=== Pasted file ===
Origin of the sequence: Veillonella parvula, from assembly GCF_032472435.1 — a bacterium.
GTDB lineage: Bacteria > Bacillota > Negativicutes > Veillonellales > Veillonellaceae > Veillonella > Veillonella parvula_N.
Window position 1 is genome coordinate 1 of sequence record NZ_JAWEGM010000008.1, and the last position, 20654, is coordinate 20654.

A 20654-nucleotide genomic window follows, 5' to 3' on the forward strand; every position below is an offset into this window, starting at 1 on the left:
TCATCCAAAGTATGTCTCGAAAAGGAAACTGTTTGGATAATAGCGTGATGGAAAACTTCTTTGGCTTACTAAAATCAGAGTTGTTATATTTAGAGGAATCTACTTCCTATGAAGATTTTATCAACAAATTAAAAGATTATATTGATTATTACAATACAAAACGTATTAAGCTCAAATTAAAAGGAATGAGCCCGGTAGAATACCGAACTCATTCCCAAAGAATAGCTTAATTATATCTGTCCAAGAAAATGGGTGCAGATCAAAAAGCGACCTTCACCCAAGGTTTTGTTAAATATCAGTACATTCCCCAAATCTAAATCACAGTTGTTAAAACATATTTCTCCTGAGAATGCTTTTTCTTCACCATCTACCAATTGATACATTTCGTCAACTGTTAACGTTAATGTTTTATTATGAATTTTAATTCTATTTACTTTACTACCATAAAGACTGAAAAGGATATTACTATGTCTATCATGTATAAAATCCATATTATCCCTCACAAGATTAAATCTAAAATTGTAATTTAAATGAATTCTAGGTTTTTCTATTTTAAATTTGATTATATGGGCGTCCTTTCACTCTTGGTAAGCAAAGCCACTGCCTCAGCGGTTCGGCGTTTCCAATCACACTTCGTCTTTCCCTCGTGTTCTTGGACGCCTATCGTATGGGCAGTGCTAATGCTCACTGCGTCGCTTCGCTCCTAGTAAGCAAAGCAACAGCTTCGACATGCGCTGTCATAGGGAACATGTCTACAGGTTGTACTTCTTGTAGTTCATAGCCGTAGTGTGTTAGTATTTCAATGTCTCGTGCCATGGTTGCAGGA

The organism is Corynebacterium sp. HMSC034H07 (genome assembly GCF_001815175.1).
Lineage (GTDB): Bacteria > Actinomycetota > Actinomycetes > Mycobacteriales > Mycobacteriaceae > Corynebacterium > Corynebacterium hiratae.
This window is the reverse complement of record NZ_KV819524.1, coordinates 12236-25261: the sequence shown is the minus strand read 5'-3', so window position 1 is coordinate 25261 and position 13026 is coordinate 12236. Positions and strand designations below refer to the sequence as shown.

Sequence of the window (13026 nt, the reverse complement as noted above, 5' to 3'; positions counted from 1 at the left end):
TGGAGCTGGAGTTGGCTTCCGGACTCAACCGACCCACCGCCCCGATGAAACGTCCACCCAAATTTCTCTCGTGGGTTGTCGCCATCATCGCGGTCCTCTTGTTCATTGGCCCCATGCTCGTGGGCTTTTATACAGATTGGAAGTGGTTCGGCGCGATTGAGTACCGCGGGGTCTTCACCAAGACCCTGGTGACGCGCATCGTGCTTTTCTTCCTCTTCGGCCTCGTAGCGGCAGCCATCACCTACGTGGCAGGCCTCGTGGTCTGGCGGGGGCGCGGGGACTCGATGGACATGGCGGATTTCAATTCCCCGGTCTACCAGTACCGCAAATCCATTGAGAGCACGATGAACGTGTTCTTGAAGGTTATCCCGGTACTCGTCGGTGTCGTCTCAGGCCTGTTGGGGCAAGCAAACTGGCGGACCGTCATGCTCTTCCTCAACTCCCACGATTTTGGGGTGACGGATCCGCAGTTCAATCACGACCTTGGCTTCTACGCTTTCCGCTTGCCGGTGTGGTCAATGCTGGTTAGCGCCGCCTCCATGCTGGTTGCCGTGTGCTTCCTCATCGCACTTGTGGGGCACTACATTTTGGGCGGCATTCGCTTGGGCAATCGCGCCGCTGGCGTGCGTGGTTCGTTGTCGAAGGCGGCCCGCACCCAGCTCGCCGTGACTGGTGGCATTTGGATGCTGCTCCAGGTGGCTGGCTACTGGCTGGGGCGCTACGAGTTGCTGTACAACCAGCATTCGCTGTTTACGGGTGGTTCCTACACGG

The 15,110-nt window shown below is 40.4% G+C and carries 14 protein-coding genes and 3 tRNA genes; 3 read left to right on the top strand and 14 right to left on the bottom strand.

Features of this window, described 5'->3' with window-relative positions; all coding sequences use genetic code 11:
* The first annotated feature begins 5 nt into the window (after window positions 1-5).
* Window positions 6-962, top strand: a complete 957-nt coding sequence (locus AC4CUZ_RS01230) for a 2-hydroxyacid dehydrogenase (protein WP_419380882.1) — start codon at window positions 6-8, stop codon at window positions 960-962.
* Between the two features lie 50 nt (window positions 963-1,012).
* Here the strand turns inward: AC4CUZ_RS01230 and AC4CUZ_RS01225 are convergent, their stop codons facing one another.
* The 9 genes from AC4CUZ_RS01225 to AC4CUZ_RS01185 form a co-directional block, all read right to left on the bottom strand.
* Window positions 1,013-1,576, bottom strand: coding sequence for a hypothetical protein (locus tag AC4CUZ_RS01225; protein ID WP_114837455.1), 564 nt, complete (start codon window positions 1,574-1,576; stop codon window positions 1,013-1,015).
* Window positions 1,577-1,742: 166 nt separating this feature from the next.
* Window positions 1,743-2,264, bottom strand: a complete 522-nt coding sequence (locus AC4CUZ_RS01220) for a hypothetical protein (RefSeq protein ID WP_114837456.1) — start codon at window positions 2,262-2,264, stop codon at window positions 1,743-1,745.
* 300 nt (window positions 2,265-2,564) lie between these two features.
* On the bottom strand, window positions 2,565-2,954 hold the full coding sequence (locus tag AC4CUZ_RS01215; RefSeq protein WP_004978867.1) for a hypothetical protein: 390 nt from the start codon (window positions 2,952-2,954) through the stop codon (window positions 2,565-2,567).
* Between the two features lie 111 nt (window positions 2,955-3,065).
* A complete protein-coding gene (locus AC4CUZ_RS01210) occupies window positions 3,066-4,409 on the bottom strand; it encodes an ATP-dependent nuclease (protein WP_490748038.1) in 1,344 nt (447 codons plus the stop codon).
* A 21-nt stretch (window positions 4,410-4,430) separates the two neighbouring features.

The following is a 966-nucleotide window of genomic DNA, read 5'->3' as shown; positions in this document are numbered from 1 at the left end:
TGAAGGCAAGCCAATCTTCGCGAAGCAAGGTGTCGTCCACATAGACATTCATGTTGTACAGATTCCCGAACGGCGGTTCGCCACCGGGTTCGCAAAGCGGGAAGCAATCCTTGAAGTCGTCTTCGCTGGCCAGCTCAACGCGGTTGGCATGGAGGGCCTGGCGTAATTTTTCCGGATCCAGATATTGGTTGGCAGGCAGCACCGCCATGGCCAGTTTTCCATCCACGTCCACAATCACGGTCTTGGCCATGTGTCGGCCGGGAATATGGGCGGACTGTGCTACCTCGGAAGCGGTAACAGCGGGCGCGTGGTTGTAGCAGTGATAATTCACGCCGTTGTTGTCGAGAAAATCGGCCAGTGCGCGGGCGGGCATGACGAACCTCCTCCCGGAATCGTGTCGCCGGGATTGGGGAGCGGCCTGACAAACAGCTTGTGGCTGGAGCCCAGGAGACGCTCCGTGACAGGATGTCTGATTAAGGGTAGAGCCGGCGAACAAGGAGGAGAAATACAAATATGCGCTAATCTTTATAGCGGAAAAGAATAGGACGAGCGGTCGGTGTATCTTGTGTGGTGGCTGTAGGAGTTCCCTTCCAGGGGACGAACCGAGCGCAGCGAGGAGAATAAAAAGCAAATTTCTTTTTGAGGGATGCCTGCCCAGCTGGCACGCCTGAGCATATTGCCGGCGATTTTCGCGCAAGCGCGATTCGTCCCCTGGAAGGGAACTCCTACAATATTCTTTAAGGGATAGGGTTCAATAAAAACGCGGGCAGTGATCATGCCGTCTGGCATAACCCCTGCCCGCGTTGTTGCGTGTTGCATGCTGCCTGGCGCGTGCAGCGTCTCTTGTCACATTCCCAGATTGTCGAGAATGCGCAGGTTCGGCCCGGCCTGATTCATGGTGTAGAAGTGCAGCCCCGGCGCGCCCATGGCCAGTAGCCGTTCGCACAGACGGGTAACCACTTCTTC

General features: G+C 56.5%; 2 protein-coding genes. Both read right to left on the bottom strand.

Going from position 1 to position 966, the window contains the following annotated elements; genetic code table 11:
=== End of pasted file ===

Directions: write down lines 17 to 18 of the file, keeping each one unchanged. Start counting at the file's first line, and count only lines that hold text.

* The 9 genes from AC4CUZ_RS01225 to AC4CUZ_RS01185 form a co-directional block, all read right to left on the bottom strand.
* Window positions 1,013-1,576, bottom strand: coding sequence for a hypothetical protein (locus tag AC4CUZ_RS01225; protein ID WP_114837455.1), 564 nt, complete (start codon window positions 1,574-1,576; stop codon window positions 1,013-1,015).